Oklahoma is now playing at the Ahmanson Theatre in Los Angeles.

When Daniel Fish's production of Oklahoma hit Broadway in 2019, it quickly earned the affectionate nickname, "the Oklahoma that f---s." Now, the touring production, which strips the Rodgers & Hammerstein classic down to its feral core, is more like the Oklahoma that makes it to second base.

Fish's in-the-round staging made the action intimate and raw, bringing the text's sexuality and violence to the forefront. Now, reconfigured to accommodate the proscenium arch of stages around the country, it's lost some of that visceral immediacy.

But the concept itself is still there. Now playing at Los Angeles' Ahmanson Theatre, this remains an Oklahoma unlike one anyone's ever seen before, where Laurey (a mesmerizing Sasha Hutchins) is truly conflicted between her attraction to the arrogant, cocksure Curly (Sean Grandillo) and something darker that draws her to misunderstood cowhand Jud Fry (Christopher Bannow). Its stark wood paneled set, onstage band, and modern take on the dream ballet all work toward a notion stripping the musical down to brass tacks.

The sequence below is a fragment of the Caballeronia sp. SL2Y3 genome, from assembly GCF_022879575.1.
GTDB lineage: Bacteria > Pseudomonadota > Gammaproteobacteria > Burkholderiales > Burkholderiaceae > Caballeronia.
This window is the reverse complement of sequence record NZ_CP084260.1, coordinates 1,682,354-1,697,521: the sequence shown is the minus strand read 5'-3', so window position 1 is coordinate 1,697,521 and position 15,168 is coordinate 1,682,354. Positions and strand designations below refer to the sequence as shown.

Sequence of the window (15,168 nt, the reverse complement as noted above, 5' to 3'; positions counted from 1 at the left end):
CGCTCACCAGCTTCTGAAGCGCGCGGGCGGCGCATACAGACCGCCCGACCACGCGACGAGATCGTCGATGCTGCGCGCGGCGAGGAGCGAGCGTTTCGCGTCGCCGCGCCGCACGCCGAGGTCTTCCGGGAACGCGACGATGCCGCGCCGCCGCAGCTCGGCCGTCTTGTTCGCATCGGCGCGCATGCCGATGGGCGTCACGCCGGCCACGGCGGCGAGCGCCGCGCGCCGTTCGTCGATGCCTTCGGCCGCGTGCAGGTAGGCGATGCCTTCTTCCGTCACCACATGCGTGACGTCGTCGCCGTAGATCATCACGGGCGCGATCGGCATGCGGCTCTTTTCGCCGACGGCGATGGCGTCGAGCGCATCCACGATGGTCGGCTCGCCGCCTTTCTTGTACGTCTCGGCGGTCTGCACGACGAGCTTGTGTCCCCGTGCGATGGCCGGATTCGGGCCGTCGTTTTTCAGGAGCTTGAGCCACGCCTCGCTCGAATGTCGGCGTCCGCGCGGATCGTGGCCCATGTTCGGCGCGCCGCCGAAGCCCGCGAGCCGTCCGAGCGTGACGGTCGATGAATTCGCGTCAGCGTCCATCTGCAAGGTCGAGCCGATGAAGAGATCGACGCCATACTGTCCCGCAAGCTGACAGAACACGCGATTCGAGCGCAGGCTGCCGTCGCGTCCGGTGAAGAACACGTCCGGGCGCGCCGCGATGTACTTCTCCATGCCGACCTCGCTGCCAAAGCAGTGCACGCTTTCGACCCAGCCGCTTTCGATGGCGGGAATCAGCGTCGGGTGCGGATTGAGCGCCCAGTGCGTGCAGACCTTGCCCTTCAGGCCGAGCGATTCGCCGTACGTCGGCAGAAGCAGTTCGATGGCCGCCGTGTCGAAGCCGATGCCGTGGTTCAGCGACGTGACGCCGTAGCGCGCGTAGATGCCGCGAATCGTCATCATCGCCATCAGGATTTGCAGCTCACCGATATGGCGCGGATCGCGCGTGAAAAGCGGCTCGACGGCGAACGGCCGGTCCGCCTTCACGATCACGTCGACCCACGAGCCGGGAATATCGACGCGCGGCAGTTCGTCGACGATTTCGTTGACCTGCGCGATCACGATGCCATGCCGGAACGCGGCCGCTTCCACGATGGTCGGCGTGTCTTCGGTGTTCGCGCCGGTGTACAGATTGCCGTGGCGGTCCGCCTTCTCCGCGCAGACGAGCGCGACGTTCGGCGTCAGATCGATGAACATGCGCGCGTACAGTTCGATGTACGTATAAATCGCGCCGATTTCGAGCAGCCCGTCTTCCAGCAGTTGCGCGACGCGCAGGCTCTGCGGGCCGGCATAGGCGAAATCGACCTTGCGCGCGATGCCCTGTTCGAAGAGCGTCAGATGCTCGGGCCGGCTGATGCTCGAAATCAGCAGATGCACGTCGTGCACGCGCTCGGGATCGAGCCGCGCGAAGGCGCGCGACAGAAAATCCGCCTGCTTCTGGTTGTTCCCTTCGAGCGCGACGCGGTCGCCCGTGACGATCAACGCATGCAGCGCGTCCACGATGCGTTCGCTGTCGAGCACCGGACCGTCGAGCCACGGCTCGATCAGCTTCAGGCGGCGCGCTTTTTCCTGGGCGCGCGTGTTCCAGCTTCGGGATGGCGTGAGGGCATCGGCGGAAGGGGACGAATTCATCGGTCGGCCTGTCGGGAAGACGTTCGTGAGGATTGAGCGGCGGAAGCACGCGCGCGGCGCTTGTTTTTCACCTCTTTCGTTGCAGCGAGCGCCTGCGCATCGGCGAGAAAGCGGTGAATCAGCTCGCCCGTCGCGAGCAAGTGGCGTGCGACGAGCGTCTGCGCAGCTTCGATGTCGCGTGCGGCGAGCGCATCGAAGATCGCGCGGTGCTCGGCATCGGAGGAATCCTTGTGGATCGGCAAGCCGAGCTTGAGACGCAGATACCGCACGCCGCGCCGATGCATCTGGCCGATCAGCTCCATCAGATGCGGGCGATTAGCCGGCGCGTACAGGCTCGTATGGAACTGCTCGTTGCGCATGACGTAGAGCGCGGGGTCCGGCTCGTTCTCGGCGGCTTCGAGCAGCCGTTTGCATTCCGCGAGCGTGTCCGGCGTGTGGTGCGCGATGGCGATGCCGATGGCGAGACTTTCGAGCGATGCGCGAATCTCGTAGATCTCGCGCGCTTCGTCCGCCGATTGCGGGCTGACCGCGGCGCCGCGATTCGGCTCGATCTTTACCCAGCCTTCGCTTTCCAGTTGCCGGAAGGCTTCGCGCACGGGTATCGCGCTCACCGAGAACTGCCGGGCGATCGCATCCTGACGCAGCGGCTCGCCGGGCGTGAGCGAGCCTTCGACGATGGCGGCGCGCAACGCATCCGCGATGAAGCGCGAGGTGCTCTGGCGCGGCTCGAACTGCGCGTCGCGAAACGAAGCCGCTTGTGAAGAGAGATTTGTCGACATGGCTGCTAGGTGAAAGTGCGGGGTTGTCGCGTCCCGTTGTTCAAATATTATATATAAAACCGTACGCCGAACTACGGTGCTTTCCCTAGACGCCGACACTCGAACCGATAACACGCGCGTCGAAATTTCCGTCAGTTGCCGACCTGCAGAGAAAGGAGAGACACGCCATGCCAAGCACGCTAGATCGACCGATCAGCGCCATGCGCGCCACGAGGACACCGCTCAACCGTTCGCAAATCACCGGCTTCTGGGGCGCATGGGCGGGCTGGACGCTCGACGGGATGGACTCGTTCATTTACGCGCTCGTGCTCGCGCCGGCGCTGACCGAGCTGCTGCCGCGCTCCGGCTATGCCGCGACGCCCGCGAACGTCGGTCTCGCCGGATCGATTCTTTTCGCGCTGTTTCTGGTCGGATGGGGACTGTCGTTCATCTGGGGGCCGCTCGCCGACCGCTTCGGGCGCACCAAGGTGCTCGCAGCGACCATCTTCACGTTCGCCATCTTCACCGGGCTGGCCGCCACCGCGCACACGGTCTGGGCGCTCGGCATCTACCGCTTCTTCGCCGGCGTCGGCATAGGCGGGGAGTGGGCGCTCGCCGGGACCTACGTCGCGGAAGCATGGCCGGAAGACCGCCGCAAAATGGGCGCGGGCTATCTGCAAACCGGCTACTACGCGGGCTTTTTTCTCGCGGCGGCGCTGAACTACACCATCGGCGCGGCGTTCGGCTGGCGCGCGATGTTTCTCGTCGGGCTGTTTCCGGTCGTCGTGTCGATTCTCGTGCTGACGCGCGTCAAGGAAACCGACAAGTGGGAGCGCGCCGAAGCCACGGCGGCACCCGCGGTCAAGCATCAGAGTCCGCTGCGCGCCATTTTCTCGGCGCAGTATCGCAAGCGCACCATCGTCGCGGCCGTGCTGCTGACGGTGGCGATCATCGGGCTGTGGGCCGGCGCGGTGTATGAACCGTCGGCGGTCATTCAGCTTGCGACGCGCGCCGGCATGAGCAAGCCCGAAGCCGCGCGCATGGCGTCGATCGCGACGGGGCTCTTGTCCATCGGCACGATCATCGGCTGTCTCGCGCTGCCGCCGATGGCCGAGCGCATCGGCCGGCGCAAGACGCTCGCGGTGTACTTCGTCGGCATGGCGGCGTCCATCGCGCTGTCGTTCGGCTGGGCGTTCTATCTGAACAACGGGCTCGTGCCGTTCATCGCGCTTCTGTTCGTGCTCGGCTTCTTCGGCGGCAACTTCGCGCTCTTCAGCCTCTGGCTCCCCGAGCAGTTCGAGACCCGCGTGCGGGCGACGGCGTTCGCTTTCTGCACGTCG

Oklahoma has always had this dark underbelly in its tale of frontier violence, rejection of the "other," and uneasy marriage negotiations — but very few productions are willing to cede the floor to it. That's what makes Fish's revival truly revelatory, his ability to plumb the depths of a musical that has long been whitewashed and revered as a piece of Americana, rather than understood as a critique of it.

But it's difficult to connect with that on the same instinctual level when the action is forced into the box of the proscenium and played to theaters that are closer to arenas in size than most Broadway houses. Much of the sexual tension between Laurey and Curly has been nullified or simply swallowed up here, the simmering want and constant threat of violence that defined the Broadway staging given a backseat to some of the wider comedy.

Sasha Hutchings as Laurey and Sean Grandillo as Curly in 'Oklahoma'
| Credit: Matthew Murphy and Evan Zimmerman for MurphyMade

Sasha Hutchings is a luminous Laurey, turning her ballads — marked by their confused yearning — into moments of vocal power and precision. She lends the ingenue role a defiant sass that belies the troubled heart at her core, while still allowing those moments of doubt to shine through. We feel her waver between Curly and Jud, as a woman who wants to both embrace and is terrified by her own desire.

Here, Curly, played as a blond and toothy golden boy by Sean Grandillo, is just as much of a threat as the sullen Jud Fry, a lonely man who feels more grunge Nirvana than brutish farmhand. They're two sides of the same coin, consumed by their want of Laurey and their sense of entitlement when it comes to her. They are both creatures of lust — sexual lust and bloodlust. The only difference is that Curly has the confidence bestowed by his attractive features that Jud lacks.

Credit: Matthew Murphy and Evan Zimmerman for MurphyMade